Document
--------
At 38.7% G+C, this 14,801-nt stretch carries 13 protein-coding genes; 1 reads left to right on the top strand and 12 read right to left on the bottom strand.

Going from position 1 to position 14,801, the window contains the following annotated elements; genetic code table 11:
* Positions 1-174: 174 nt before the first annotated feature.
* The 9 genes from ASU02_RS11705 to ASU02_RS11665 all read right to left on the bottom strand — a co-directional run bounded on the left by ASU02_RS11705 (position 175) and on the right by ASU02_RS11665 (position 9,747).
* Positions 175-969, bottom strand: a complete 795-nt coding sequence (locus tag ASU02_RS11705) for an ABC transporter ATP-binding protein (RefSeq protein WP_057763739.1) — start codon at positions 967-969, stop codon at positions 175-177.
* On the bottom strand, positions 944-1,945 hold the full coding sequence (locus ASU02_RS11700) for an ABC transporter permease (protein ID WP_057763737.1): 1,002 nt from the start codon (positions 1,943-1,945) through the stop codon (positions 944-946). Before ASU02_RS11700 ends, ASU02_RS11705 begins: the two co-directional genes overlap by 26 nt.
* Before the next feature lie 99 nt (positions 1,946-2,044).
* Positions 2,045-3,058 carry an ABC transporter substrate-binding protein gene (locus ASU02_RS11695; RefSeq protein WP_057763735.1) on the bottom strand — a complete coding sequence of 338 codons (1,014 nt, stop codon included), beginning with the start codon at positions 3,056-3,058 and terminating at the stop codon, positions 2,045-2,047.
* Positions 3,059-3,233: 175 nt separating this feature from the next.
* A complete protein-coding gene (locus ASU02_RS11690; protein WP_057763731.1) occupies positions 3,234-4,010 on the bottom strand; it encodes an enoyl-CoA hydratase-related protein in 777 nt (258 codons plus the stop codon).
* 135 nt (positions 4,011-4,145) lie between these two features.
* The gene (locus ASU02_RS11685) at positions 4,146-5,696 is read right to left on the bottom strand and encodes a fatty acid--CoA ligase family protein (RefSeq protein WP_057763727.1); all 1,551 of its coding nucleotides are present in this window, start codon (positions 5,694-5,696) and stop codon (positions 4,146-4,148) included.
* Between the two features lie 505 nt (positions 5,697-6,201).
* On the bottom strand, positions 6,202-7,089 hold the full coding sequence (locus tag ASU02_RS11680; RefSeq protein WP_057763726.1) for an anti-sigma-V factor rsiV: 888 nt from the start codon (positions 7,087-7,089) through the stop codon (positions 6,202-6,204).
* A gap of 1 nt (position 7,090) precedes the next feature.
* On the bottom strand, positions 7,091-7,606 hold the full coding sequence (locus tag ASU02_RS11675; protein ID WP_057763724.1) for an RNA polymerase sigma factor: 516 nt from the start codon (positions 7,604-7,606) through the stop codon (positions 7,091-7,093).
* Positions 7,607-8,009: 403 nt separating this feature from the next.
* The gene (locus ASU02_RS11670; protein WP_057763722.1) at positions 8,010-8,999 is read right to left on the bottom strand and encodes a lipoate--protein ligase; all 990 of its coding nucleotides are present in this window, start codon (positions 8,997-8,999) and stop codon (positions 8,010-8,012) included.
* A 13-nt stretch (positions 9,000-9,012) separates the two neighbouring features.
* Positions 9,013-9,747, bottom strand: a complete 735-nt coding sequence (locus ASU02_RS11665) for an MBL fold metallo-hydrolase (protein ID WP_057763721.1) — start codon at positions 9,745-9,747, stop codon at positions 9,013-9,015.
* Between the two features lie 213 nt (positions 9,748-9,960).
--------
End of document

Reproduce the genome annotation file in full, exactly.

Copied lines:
At 38.7% G+C, this 14,801-nt stretch carries 13 protein-coding genes; 1 reads left to right on the top strand and 12 read right to left on the bottom strand.

Going from position 1 to position 14,801, the window contains the following annotated elements; genetic code table 11:
* Positions 1-174: 174 nt before the first annotated feature.
* The 9 genes from ASU02_RS11705 to ASU02_RS11665 all read right to left on the bottom strand — a co-directional run bounded on the left by ASU02_RS11705 (position 175) and on the right by ASU02_RS11665 (position 9,747).
* Positions 175-969, bottom strand: a complete 795-nt coding sequence (locus tag ASU02_RS11705) for an ABC transporter ATP-binding protein (RefSeq protein WP_057763739.1) — start codon at positions 967-969, stop codon at positions 175-177.
* On the bottom strand, positions 944-1,945 hold the full coding sequence (locus ASU02_RS11700) for an ABC transporter permease (protein ID WP_057763737.1): 1,002 nt from the start codon (positions 1,943-1,945) through the stop codon (positions 944-946). Before ASU02_RS11700 ends, ASU02_RS11705 begins: the two co-directional genes overlap by 26 nt.
* Before the next feature lie 99 nt (positions 1,946-2,044).
* Positions 2,045-3,058 carry an ABC transporter substrate-binding protein gene (locus ASU02_RS11695; RefSeq protein WP_057763735.1) on the bottom strand — a complete coding sequence of 338 codons (1,014 nt, stop codon included), beginning with the start codon at positions 3,056-3,058 and terminating at the stop codon, positions 2,045-2,047.
* Positions 3,059-3,233: 175 nt separating this feature from the next.
* A complete protein-coding gene (locus ASU02_RS11690; protein WP_057763731.1) occupies positions 3,234-4,010 on the bottom strand; it encodes an enoyl-CoA hydratase-related protein in 777 nt (258 codons plus the stop codon).
* 135 nt (positions 4,011-4,145) lie between these two features.
* The gene (locus ASU02_RS11685) at positions 4,146-5,696 is read right to left on the bottom strand and encodes a fatty acid--CoA ligase family protein (RefSeq protein WP_057763727.1); all 1,551 of its coding nucleotides are present in this window, start codon (positions 5,694-5,696) and stop codon (positions 4,146-4,148) included.
* Between the two features lie 505 nt (positions 5,697-6,201).
* On the bottom strand, positions 6,202-7,089 hold the full coding sequence (locus tag ASU02_RS11680; RefSeq protein WP_057763726.1) for an anti-sigma-V factor rsiV: 888 nt from the start codon (positions 7,087-7,089) through the stop codon (positions 6,202-6,204).
* A gap of 1 nt (position 7,090) precedes the next feature.
* On the bottom strand, positions 7,091-7,606 hold the full coding sequence (locus tag ASU02_RS11675; protein ID WP_057763724.1) for an RNA polymerase sigma factor: 516 nt from the start codon (positions 7,604-7,606) through the stop codon (positions 7,091-7,093).
* Positions 7,607-8,009: 403 nt separating this feature from the next.
* The gene (locus ASU02_RS11670; protein WP_057763722.1) at positions 8,010-8,999 is read right to left on the bottom strand and encodes a lipoate--protein ligase; all 990 of its coding nucleotides are present in this window, start codon (positions 8,997-8,999) and stop codon (positions 8,010-8,012) included.
* A 13-nt stretch (positions 9,000-9,012) separates the two neighbouring features.
* Positions 9,013-9,747, bottom strand: a complete 735-nt coding sequence (locus ASU02_RS11665) for an MBL fold metallo-hydrolase (protein ID WP_057763721.1) — start codon at positions 9,745-9,747, stop codon at positions 9,013-9,015.
* Between the two features lie 213 nt (positions 9,748-9,960).